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Mark Richard Shuttleworth (born 18 September 1973) is a South African entrepreneur who was the second self-funded space tourist. Shuttleworth founded Canonical Ltd. and as of 2009, provides leadership for the Ubuntu operating system.

He currently lives in Londonmarker and holds dual citizenship of South Africa and the United Kingdommarker.

Early life

Shuttleworth was born in Welkommarker, Orange Free Statemarker, South Africa as a son of a surgeon and a nursery teacher. After attending school at Rondebosch Boys' High Schoolmarker and Diocesan Collegemarker, Shuttleworth obtained a Business Science degree in Finance and Information Systems at the University of Cape Townmarker. He lived in Smuts Hallmarker, where he was involved in the installation of the first residential Internet connections at the university.


Shuttleworth founded Thawte in 1995, which specialised in digital certificates and Internet security and then sold it to VeriSign in December 1999, earning R 3.5 billion (about US$ 575 million at the time).

In September 2000, Shuttleworth formed HBD Venture Capital, a business incubator and venture capital provider.

In March 2004 he formed Canonical Ltd., for the promotion and commercial support of free software projects.


In the 1990s, Shuttleworth participated as one of the developers of the Debian operating system.

In 2001 he formed the Shuttleworth Foundation, a non-profit organization dedicated to social innovation which also funds educational, free, and open source software projects in South Africa, such as the Freedom Toaster.

In 2004 he returned to the free software world by funding the development of Ubuntu, a Linux distribution based on Debian, through his company Canonical Ltd.

Mark Shuttleworth delivering a talk during the Ubuntu Party in Paris in Nov.

In 2005 he founded the Ubuntu Foundation and made an initial investment of 10 million dollars. In the Ubuntu project, Shuttleworth is often referred to with the tongue-in-cheek title Self-Appointed Benevolent Dictator for Life, abbreviated SABDFL. To come up with a list of names of people to hire for the project, Mr. Shuttleworth took six months of Debian mailing list archives with him while travelling to the Antarcticmarker aboard the icebreaker Kapitan Khlebnikov in early 2004. In September 2005, he purchased a 65% stake of Impi Linux.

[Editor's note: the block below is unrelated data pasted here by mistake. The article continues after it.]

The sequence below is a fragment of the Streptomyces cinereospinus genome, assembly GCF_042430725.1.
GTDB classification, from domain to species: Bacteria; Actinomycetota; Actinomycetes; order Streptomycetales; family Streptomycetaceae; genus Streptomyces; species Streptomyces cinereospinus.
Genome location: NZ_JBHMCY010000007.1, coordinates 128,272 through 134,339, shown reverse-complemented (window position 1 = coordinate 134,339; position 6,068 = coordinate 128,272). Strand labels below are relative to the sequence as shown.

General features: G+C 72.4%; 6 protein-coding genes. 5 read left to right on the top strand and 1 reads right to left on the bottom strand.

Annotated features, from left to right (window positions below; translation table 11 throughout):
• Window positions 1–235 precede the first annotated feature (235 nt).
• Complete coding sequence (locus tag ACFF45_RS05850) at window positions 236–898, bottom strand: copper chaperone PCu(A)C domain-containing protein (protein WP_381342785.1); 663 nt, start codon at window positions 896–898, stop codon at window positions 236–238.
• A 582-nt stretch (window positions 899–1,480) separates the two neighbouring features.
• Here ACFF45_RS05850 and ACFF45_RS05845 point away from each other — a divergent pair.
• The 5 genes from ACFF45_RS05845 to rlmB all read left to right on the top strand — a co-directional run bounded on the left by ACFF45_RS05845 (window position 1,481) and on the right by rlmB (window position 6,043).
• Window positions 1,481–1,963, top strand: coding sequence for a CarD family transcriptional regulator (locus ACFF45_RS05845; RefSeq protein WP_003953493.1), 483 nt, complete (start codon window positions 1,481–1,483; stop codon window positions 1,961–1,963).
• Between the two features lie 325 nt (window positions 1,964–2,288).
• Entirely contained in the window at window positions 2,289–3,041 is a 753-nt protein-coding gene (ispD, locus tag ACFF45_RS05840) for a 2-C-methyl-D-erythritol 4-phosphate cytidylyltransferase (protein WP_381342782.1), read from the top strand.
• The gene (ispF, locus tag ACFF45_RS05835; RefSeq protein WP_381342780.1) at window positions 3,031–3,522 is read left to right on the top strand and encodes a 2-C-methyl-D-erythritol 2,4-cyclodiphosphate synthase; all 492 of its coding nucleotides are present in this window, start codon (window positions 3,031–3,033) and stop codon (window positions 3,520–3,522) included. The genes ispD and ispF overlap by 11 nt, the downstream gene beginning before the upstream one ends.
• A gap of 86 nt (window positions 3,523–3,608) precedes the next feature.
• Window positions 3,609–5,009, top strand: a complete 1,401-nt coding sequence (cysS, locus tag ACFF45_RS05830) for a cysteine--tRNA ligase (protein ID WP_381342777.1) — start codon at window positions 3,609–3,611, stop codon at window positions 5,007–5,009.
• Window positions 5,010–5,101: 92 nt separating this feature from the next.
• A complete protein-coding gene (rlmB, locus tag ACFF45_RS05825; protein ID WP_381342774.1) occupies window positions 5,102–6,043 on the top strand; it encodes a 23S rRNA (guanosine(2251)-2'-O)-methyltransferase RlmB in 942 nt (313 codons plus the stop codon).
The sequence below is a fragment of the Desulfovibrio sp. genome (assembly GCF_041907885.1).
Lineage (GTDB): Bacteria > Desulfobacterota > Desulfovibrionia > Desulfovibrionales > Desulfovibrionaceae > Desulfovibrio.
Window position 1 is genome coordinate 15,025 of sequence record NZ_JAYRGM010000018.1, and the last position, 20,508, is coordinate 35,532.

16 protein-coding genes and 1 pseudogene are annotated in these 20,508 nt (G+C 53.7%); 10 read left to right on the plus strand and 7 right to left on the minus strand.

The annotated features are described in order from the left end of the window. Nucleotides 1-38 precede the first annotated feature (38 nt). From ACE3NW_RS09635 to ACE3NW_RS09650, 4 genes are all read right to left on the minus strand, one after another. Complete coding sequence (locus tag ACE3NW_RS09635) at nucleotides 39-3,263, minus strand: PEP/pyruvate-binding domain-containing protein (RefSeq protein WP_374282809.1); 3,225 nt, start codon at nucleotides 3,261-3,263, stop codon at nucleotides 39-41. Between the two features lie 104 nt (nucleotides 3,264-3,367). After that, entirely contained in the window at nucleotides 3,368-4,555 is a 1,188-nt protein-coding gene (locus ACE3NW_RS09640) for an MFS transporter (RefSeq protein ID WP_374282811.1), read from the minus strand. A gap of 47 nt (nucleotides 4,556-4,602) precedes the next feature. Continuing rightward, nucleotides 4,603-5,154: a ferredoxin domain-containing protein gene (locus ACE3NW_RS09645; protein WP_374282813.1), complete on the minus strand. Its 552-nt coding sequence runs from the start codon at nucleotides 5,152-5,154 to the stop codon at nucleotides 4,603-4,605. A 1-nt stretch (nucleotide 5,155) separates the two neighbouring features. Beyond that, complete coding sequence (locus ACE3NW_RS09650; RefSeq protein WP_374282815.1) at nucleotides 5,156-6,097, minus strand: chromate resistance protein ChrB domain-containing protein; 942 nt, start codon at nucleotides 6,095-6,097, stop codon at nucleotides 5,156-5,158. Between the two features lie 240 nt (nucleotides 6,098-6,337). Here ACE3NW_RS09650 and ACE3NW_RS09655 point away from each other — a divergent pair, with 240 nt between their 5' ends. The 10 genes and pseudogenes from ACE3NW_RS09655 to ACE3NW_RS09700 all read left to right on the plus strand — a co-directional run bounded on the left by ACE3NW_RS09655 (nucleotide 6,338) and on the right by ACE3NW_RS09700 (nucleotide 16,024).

On 15 October 2006 it was announced that Mark Shuttleworth became the first patron of KDE, the highest level of sponsorship available.


Shuttleworth in the International Space Station
gained worldwide fame on 25 April 2002 as the second self-funded spaceflight participant. Working with Space Adventures, he launched aboard the Russianmarker Soyuz TM-34 mission, paying approximately US$ 20 million for the voyage. Two days later, the Soyuz spacecraft arrived at the International Space Station, where he spent eight days participating in experiments related to AIDS and genome research. On 5 May 2002, he returned to Earth on Soyuz TM-33. In order to participate on the flight, Shuttleworth had to undergo one year of training and preparation, including seven months spent in Star City, Russiamarker.

While in space he had a radio conversation with Nelson Mandela and a 14 year old South African girl, Michelle Foster, who asked him to marry her. He politely dodged the question, stating that he was "very honoured at the question" before changing the subject. The terminally ill Miss Foster was provided the opportunity to have a conversation with Mark Shuttleworth and Nelson Mandela by the Reach for a Dream foundation.


He has a private jet, a Bombardier Global Express, which is often referred to as Canonical One but is in fact owned through his HBD Venture Capital company. The dragon depicted on the side of the plane is "Norman", the HBD Venture Capital mascot.


  1. Shuttleworth is the first citizen of an independent African country to go into space. Patrick Baudry, an earlier astronaut, was also born in Africa; however, because Baudry's native Cameroon was a French colony at the time of his birth, he is considered a French citizen (although Shuttleworth also had British citizenship at the time of his flight).
  2. Linux Format, Jeff Waugh (LXF 87).
  3., Nelson Mandela Chats with Shuttleworth, 2002-05-02.
  4. BBC News, Afronaut mourns his 'bride', 2002-05-28.
  5. Dispatch online, Mark's biggest fan dies of cancer, 2002-05-28.
  6. Bombardier BD-700-1A10 Global Express
  7. Scott James Remnant: Canonical One
  8. Ubuntu News #16: Akademy 2006
  9. Ask Slashdot: Mark Shuttleworth "Canonical One doesn't *actually* belong to Canonical"

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